It was quite a shock to realize recently that I have grown out of the demographic I once loved and cherish, and, for the most part, still do. Like the shock of realizing I could have been having fun with a Croco Casino login this whole time, and wasn’t.
Young Adult novels were my gateway drug for reading in general. As I write, I am sitting next to a shelf with a well-worn set of Harry Potter books, with a bunch of Rick Riordan’s works buried around here somewhere. Yet beside those Harry Potter books are a bunch from the one and only Brandon Sanderson. As it stands, I’m a relative newcomer to his bandwagon, but I and my family have gorged our way through his catalog.
Most recently, we acquired Skyward, Brandon Sanderson’s YA sci-fi novel, deviating from the norm of his adult fantasy work, like the Stormlight Archive, his YA Superhero fiction called “The Reckoners”, and his middle-grade work, “Alcatraz vs the Evil Librarians”. So, among those titles, where does Skyward land?
Plot and Intrigue
Spin wants to fly. Trapped on the planet Detritus, humanity scattered into nomadic, underground clans, lest a race of aliens known as The Krell locate and wipe them out. Spin’s father is among the first pilots to form a militia determined to make a stand against the Krell so that humanity could unite and eventually rise up against them.
And when the first, truly pitched battle takes place, Spin is returning home when the most important battle in Detritus’ history takes place, and Spin’s father infamously broke formation and fled, forever branding his name as a coward.
It’s been years since that fateful day, and the legacy of her father’s cowardice still hangs over Spin’s head. Despite the insults, the looks, and the reputation, Spin doggedly pursues her dream of becoming a pilot and taking the fight to the Krell herself.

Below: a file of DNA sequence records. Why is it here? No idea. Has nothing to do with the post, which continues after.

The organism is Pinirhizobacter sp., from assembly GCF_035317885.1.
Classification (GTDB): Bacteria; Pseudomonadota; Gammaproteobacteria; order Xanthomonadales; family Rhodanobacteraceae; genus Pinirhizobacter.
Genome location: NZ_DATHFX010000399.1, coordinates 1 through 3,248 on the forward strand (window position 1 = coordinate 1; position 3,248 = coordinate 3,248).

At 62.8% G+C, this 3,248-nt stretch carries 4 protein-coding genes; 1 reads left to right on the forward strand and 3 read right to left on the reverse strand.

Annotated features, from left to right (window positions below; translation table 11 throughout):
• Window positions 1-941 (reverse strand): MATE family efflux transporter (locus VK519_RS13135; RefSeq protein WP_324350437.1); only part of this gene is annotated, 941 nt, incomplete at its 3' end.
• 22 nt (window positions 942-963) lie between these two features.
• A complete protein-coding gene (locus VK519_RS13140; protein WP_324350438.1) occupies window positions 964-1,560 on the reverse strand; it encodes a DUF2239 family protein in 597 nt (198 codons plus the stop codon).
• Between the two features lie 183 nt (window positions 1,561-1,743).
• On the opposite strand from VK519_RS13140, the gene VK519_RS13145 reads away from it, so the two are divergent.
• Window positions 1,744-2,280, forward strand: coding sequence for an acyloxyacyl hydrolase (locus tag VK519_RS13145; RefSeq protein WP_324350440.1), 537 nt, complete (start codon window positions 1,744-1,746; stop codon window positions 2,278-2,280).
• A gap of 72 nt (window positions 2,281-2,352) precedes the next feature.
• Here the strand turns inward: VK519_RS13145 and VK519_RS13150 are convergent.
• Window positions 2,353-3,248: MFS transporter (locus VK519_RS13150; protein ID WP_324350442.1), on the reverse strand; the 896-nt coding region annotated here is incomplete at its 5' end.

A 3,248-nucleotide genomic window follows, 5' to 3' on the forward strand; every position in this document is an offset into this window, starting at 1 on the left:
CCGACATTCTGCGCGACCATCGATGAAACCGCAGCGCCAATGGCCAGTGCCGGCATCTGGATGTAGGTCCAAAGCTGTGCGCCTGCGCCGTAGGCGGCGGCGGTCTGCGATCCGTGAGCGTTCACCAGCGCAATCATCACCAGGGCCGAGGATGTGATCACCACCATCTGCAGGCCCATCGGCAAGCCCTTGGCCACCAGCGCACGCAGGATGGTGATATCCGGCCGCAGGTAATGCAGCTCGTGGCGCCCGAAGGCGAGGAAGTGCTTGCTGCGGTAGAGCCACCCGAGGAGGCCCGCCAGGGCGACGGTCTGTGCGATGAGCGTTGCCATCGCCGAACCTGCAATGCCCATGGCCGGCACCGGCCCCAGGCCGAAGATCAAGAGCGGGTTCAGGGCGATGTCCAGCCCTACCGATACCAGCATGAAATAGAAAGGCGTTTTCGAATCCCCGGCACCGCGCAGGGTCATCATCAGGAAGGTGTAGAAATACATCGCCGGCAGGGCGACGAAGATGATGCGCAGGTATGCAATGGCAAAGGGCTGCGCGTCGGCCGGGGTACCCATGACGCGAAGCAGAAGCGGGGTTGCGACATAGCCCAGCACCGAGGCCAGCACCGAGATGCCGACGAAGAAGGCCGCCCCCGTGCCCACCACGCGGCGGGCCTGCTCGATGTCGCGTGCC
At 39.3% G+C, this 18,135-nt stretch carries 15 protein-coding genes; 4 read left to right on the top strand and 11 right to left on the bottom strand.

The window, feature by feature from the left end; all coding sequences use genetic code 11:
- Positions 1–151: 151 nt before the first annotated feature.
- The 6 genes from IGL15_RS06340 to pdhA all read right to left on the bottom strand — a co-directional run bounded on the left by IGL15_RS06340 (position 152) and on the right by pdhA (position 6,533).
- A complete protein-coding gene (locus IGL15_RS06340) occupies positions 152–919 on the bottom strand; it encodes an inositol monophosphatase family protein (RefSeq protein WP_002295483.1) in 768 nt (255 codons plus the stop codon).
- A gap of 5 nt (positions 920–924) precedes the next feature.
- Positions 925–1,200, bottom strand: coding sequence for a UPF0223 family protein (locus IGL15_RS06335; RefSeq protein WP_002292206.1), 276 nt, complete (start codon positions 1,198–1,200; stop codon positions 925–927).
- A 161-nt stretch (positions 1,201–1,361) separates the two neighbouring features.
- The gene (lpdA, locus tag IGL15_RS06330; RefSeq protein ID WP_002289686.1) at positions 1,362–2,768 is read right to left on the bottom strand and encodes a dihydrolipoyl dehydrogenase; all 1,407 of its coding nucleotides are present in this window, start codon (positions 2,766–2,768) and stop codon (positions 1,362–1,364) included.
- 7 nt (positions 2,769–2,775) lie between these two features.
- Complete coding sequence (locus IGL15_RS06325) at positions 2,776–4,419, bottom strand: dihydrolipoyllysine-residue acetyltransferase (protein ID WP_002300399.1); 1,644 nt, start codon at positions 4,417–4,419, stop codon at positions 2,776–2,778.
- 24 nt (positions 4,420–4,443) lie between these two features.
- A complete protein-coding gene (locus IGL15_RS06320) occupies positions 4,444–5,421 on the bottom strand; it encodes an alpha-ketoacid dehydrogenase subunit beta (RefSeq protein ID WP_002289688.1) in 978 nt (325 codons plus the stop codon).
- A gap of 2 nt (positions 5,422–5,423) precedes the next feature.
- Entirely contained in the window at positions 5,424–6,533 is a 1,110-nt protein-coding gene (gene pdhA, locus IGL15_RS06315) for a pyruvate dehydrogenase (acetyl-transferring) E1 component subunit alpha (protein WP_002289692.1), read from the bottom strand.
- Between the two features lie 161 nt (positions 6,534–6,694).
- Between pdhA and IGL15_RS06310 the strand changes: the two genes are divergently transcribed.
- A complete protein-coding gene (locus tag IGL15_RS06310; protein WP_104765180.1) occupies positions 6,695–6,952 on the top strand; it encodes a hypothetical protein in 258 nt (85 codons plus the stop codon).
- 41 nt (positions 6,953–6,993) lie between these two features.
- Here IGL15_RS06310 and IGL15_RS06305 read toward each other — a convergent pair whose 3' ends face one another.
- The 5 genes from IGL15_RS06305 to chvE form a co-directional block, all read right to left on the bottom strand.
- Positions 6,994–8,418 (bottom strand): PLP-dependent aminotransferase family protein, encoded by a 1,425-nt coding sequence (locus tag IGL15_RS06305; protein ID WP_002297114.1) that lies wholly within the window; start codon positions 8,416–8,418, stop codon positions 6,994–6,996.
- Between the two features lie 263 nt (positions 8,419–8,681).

Yet her dream seems almost impossible when even Admiral Ironsides herself seems determined to do everything in her power to keep the daughter of a coward out of a cockpit.
Skyward, unlike a lot of Brandon’s other works, has a very tight core cast of characters whom the plot centers around. That means it’s very important for us, the readers, to connect with them.
In short, I like all of the characters, even the ones you’re supposed to dislike. Spin, her friends and fellow cadets, their mentor Cobb, and even Admiral Ironsides, all behave… well, if not rationally, then at least like how you’d expect children who are thrown into a high-pressure environment would.
I’m struggling to think of a character I disliked just as a character by how they were written, and to be honest, there aren’t any. Contrasted against every one of Sanderson’s other books in a similar vein, like The Reckoners or the Rithmatist, that’s actually quite impressive.
One of the reasons Brandon Sanderson is so popular, I think, is because of his highly streamlined prose. Older authors, like H.P. Lovecraft, Jane Austin, or Sir Arthur Conan Doyle, wrote with hyper-formal prose that can give hyper-headaches at times. More recent authors, like Patrick Rothfuss, prefer to get very flowery with their words. J.R.R. Tolkien and J.K. Rowling preferred to write their stories like fairy tales, giving a wondrous feeling to the story.